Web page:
Radu V. Stan, M.D., Ph.D.
Associate Professor of Pathology
Associate Professor of Microbiology and Immunology
Director, Optical Cell Imaging Facility, Co-Director, Irradiation, Pre-clinical Imaging and Microscopy Shared Resource, Norris Cotton Cancer Center, Lebanon, NH
Microbiology and Immunology
M.D. 1993 - Cluj, Romania
Postdoctoral, 1994-1999 at University of California San Diego Medical (Advisor George E. Palade)
Ph.D. 2013 - Groningen, The Netherlands
Heart and Vascular Research Center
Norris Cotton Cancer Center
Program in Experimental and Molecular Medicine
Geisel School of Medicine at Dartmouth
Department of Pathology
One Medical Center Drive
Lebanon NH 03756
Office: Borwell 502W
Our laboratory studies the biology of endothelial cells related to cardiovascular function in normal undisturbed tissues as well as in adaptive and pathologic processes underlying inflammatory diseases and cancer.
Our efforts are currently focused on several distinct but interactive project areas, relying on a wide array of experimental approaches including electron microscopy, fluorescence live cell imaging, biochemical, cell biological, genetic and whole animal physiology approaches. These current focus areas are:
1) Cell biology of the endothelium: The laboratory studies how, on one hand, fundamental mechanisms of signaling and membrane traffic control endothelial cell differentiation and organization in different vascular beds. Specific endothelial structures (fenestrae, transendothelial channels, vesiculo-vacuolar organelles, caveolae and other vesicular carriers) have been shown to mediate the exchanges between blood and tissues. Our laboratory has cloned and characterized Plasmalemma Vesicle Associated Protein (PLVAP) gene, whose gene product, the PLVAP/PV1 protein, is the first known component of the endothelial stomatal and fenestral diaphragms, present on the endothelial structures involved in permeability. Taking advantage of PV1 we are currently trying to understand the biogenesis, cellular function and regulation of the endothelial structures involved in transendothelial exchange.
2) Pathways of exchange between blood and the interstitial space: We are particularly interested in elucidating the molecular mechanisms involved in the transendothelial exchanges between the blood plasma and the interstitial fluid in health and disease. We are using genetically engineered mice generated in the lab to understand the precise role of vesicular trafficking as well as the role of endothelial microdomains such as transendothelial channels, fenestrae and vesiculo-vacuolar organelles in microvascular permeability.
3) Role of PV1 in inflammation: PV1 is unregulated on the activated endothelium in inflammatory lesions. Downregulation of PV1 results in blunted diapedesis of leukocytes, which prompted studies as to the precise mechanism by which PV1 participates in this process.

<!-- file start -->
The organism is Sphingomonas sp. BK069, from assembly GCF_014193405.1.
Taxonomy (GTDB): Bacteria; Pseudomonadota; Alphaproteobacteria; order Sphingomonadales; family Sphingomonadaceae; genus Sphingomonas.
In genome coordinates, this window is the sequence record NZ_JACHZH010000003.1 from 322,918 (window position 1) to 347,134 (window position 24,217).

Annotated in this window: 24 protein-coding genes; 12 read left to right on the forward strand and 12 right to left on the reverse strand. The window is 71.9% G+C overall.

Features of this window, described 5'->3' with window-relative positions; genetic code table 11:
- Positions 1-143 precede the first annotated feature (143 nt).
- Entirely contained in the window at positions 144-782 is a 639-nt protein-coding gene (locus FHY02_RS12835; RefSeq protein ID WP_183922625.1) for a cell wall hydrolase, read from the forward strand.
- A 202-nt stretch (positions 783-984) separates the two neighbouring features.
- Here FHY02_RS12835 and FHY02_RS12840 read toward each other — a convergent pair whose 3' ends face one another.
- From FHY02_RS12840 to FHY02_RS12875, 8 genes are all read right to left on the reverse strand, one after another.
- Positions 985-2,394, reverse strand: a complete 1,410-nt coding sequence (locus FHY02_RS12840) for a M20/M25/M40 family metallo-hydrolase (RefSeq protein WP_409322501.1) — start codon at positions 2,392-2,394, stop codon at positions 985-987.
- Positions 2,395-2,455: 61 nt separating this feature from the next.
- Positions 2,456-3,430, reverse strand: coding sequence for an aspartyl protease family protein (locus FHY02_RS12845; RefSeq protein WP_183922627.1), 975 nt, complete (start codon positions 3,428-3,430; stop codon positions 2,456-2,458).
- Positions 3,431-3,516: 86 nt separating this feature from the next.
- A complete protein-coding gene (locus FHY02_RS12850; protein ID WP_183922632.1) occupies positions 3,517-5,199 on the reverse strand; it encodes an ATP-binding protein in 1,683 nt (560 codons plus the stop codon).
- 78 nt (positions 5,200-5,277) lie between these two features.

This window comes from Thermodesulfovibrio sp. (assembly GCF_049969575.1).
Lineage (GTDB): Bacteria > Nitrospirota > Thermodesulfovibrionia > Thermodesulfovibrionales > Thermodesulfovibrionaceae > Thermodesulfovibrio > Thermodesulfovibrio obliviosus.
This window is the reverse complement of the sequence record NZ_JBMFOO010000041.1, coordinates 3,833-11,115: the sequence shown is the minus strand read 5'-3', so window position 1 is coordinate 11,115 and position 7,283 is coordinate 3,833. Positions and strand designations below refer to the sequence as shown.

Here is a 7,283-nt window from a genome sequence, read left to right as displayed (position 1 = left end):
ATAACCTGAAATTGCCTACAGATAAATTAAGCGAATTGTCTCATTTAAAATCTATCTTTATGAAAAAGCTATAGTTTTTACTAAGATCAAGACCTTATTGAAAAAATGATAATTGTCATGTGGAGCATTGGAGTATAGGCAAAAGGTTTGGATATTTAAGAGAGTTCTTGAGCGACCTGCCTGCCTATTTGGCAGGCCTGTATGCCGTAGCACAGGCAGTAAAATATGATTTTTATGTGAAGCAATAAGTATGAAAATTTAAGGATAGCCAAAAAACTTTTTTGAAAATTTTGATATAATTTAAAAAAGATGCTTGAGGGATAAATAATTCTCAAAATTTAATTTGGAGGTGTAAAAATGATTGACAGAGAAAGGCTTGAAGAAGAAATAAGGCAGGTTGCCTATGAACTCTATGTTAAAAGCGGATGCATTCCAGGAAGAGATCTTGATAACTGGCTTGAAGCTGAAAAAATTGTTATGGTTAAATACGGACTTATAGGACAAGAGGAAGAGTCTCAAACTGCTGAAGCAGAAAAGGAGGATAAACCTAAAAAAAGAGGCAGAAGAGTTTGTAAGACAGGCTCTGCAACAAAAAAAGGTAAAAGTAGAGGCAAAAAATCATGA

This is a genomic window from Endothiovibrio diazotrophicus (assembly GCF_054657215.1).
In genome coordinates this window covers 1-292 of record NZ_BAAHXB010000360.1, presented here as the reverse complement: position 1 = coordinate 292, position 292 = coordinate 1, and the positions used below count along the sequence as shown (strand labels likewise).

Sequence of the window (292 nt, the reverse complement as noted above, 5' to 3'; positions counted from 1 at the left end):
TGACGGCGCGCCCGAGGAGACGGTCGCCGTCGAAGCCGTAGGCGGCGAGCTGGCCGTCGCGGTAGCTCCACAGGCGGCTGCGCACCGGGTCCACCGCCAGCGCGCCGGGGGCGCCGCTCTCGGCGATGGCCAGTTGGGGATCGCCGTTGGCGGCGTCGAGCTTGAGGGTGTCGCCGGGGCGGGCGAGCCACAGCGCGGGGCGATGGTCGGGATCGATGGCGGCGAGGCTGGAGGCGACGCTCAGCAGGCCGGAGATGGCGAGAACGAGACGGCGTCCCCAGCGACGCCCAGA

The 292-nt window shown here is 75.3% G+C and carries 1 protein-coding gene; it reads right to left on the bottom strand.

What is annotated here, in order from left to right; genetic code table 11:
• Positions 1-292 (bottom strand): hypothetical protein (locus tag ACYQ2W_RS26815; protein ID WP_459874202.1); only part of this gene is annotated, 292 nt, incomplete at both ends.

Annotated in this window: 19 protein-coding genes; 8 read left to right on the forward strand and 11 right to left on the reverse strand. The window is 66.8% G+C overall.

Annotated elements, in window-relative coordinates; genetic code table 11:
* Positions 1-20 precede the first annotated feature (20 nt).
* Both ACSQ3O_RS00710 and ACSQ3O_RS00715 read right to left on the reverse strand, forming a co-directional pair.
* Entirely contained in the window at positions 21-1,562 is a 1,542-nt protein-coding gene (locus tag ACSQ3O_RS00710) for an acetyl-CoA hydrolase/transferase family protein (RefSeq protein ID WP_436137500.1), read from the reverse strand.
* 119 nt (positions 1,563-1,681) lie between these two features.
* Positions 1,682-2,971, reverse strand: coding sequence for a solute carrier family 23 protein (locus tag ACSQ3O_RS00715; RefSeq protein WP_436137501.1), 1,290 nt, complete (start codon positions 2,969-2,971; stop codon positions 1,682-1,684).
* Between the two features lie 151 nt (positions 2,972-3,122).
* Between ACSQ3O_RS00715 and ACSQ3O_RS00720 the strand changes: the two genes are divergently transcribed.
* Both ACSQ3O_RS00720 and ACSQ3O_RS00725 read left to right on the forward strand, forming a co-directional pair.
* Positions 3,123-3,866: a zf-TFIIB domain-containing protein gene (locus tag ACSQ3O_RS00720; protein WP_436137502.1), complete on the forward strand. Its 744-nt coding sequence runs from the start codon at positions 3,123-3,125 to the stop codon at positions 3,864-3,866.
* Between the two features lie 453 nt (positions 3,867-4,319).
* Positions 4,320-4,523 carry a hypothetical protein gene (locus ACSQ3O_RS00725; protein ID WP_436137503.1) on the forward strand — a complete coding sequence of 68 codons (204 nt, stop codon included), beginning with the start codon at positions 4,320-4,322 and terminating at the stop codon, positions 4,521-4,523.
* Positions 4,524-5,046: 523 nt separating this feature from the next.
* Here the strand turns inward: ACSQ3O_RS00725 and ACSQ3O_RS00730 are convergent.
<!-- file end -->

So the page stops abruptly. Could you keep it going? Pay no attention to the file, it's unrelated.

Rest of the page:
4) Role of PV1 in cancer: Previous work has shown that PV1 is expressed in most, if not all, solid tumor vessels. We have shown that intratumoral deletion of PV1 results in impaired tumor growth, which prompted studies as to the precise mechanism by which PV1 promotes tumor formation and growth.
Keywords: Inflammation, cancer, angiogenesis, microvascular permeability endothelial differentiation, endothelial cell biology, endocytosis, transcytosis, fenestrae, caveolae, transendothelial channels.
Rotations and Thesis Projects:
1. Determine the role of PV1 in inflammation.
2. Determine the role of PV1 protein in cancer. We are employing multiple cancer models to study the role of PV1 in tumor growth.
3. Development of anticancer diagnostics and therapeutics.
4. Characterize the role of PV1 and its interacting partners in the biogenesis and function of caveolae and fenestrae. Determine the roles of these endothelial structures in vivo.
General Pathology DMS I
Dr. Stan did his postdoctoral training 1994-1999 at University of California San Diego Medical in the laboratory of George Palade, where he worked on the role of caveolae/lipid rafts and fenestrae in the cell biology of vascular permeability. He joined the faculty at UCSD as a Project Scientist (1999 ) and Research Assistant Professor (2000) in the Department of Cellular and Molecular Medicine continuing his studies of the molecular mechanisms of vascular permeability and the structures involved. In 2004, Dr. Stan joined the faculty of the departments of Pathology, and of Microbiology and Immunology at Dartmouth Medical School as an Assistant Professor and became Associate Professor in 2009. Currently, he is a member of the Heart and Vascular Research Center, Norris Cotton Cancer Center and affiliated with the Immunology COBRE. Since 2013 Dr Stan serves as the Director of the Optical Cell Imaging Facility and Co-Director, Irradiation, Pre-clinical Imaging and Microscopy Shared Resource, Norris Cotton Cancer Center.
Mutations in Plasmalemma Vesicle Associated Protein Result in Sieving Protein-Losing Enteropathy Characterized by Hypoproteinemia, Hypoalbuminemia, and Hypertriglyceridemia.
Tumor endothelial marker imaging in melanomas using dual-tracer fluorescence molecular imaging.
Evidence for tankyrases as antineoplastic targets in lung cancer.
Imaging and modification of the tumor vascular barrier for improvement in magnetic nanoparticle uptake and hyperthermia treatment efficacy.
The diaphragms of fenestrated endothelia: gatekeepers of vascular permeability and blood composition.
Mast cells impair the development of protective anti-tumor immunity.
PV1 down-regulation via shRNA inhibits the growth of pancreatic adenocarcinoma xenografts.
Endothelial targeting of polymeric nanoparticles stably labeled with the PET imaging radioisotope iodine-124.
Caveolae, fenestrae and transendothelial channels retain PV1 on the surface of endothelial cells.
Plasmalemmal vesicle associated protein (PV1) modulates SV40 virus infectivity in CV-1 cells.